We believe that the best analogy to index investing is the generic drug market. Brand-name drugs and their generic equivalents provide the same medicinal benefits. The brand-name drugs cost far more, however, because their owners must recoup the costs of research and development. The generic drug makers incur none of those development costs and instead free ride on the expertise of the "active" drug companies. Informed consumers buy generics. Consumers, however, must wait a few years for a generic drug, as the patent laws were designed to allow inventors (the active drug companies) a period of time without competition to help recoup their research costs by charging consumers high prices.
Index funds are the generics of investing. Because they needn't hire the highly paid stock pickers required for active investing, or pay the transaction costs their strategies impose, they are a bargain for investors. Moreover, "generic" mutual funds, or index funds, are available from the beginning of each market "invention." They adjust daily, even hourly, to track the market prices being established by active money managers. Thus, for stock investors, the free riding can start today.
The mutual fund and brokerage industries belittle indexing because it is deadly competition for their higher-margin products. The financial media ignore it because it makes such lousy copy. Have you ever read anything more boring than a profile of an index-fund manager? Can you imagine a cover story entitled "Ten Hot Index Funds to Buy Now!"?
We consider the indexing option a miracle. We consider it a testament to technological innovation, human imagination, and market capitalism. If you had told a Wall Street executive 50 years ago that individual investors would be able to purchase shares in 500 of the largest U.S. companies at zero commission and with annual management fees of 18 cents per $100 invested, he would have fainted dead away. You should be equally impressed.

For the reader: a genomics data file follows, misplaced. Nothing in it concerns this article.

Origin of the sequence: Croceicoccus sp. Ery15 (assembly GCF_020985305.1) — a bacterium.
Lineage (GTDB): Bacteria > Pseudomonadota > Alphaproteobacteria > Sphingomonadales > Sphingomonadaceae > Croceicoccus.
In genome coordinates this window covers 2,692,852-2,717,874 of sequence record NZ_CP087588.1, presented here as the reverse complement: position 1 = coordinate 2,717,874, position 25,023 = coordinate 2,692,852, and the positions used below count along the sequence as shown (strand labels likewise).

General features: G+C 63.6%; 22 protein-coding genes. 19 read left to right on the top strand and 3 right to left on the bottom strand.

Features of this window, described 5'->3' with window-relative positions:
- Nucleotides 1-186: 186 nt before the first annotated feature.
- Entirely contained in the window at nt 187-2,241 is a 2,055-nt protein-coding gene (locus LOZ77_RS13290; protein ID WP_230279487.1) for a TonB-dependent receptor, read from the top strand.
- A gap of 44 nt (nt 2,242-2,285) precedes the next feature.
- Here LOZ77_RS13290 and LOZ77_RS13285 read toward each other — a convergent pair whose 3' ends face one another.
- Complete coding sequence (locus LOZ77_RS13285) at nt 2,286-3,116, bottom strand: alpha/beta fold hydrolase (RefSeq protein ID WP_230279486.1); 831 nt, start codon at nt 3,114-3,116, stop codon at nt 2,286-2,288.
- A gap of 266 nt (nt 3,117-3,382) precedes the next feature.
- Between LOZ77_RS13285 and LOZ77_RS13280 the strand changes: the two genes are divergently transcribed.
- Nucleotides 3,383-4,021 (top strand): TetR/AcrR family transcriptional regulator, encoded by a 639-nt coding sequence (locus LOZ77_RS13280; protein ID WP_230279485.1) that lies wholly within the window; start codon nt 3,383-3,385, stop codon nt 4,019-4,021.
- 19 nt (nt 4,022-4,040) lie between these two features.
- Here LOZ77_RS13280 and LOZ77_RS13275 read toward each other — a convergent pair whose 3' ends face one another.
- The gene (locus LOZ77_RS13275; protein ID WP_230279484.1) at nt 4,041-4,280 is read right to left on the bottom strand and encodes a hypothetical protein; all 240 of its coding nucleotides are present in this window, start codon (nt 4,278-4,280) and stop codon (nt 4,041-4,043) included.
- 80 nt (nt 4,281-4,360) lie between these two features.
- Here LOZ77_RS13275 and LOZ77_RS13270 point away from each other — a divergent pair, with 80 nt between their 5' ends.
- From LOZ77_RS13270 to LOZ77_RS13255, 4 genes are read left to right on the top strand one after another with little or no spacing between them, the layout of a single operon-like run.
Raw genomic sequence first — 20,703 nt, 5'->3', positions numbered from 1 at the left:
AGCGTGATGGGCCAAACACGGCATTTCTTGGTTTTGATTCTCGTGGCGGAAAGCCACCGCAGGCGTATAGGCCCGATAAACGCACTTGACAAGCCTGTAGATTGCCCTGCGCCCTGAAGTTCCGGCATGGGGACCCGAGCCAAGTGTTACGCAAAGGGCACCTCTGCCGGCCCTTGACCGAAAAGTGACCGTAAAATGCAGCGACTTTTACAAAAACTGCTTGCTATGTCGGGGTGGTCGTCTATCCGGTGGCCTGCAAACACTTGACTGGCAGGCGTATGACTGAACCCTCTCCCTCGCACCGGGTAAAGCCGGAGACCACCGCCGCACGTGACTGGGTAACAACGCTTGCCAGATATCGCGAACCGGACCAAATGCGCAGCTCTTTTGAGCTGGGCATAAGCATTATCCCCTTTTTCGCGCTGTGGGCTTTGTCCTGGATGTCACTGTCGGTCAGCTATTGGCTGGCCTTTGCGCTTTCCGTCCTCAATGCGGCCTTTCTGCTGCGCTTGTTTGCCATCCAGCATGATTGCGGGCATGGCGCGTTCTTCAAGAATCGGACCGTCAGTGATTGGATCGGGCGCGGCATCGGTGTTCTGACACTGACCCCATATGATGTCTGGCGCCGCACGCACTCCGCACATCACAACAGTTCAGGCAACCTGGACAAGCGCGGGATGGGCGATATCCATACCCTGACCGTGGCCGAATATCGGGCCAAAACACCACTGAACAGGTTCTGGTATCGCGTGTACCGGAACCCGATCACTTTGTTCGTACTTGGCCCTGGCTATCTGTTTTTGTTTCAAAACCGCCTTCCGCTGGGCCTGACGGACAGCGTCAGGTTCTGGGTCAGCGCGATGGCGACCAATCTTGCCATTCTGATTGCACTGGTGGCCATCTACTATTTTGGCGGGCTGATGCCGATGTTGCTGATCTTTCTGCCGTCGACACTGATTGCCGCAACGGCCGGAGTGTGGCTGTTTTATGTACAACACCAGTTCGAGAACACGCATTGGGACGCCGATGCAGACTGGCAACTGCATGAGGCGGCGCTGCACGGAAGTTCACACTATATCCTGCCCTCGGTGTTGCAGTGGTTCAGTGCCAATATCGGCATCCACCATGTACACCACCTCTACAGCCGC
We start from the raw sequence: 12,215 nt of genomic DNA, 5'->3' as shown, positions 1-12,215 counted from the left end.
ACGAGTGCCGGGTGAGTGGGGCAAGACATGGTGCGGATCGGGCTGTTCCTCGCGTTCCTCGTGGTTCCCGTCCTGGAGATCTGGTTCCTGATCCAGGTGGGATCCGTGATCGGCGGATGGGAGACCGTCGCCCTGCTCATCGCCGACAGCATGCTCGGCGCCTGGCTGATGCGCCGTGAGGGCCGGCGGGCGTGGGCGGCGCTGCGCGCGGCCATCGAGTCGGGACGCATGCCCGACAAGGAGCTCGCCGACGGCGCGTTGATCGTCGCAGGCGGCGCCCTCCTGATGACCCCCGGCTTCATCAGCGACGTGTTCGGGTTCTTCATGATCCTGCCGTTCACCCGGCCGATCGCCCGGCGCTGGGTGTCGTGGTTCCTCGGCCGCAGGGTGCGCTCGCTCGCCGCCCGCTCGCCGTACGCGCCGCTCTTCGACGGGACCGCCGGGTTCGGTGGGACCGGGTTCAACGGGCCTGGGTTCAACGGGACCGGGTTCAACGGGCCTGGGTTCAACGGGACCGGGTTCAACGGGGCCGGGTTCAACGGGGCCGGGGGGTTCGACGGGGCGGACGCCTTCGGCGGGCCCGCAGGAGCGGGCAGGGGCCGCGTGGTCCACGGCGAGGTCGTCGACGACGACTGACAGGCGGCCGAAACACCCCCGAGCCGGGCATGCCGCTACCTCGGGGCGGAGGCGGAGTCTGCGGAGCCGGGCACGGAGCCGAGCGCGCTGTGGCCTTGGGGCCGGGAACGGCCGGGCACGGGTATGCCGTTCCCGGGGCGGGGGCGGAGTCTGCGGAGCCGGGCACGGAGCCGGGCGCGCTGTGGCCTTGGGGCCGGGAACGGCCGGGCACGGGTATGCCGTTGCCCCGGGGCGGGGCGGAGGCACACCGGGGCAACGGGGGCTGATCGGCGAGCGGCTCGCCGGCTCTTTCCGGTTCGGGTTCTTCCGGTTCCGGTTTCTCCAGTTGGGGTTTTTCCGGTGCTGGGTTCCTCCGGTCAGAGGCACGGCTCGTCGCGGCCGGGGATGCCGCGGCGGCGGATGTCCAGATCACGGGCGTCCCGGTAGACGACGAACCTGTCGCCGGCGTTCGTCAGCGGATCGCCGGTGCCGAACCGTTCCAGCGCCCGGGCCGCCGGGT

Attractive alternatives to expensive money management do not end with equity investing. Investors now have new ways to buy bonds more cheaply than ever before. Investors have online access to sophisticated asset allocation and risk management tools that were unavailable even a few years ago. And investors willing to do their homework can now legally shield more of their investments from taxation than ever before.
What it really takes to improve your returns and diminish your risks is a willingness to stop focusing exclusively on the movement of the markets. The more you focus on the structure of your investments -- their costs, diversification, and tax status -- the better you will do. If you end up sharing this view -- a conclusion quite contrary to what money managers and the financial media tell you every day -- you will begin investing very differently.
Excerpted from The Great Mutual Fund Trap by Gregory Baer and Gary Gensler, copyright 2002 by Gregory Baer and Gary Gensler. Reprinted by permission of Broadway Books, an imprint of the Doubleday Broadway division of Random House, Inc.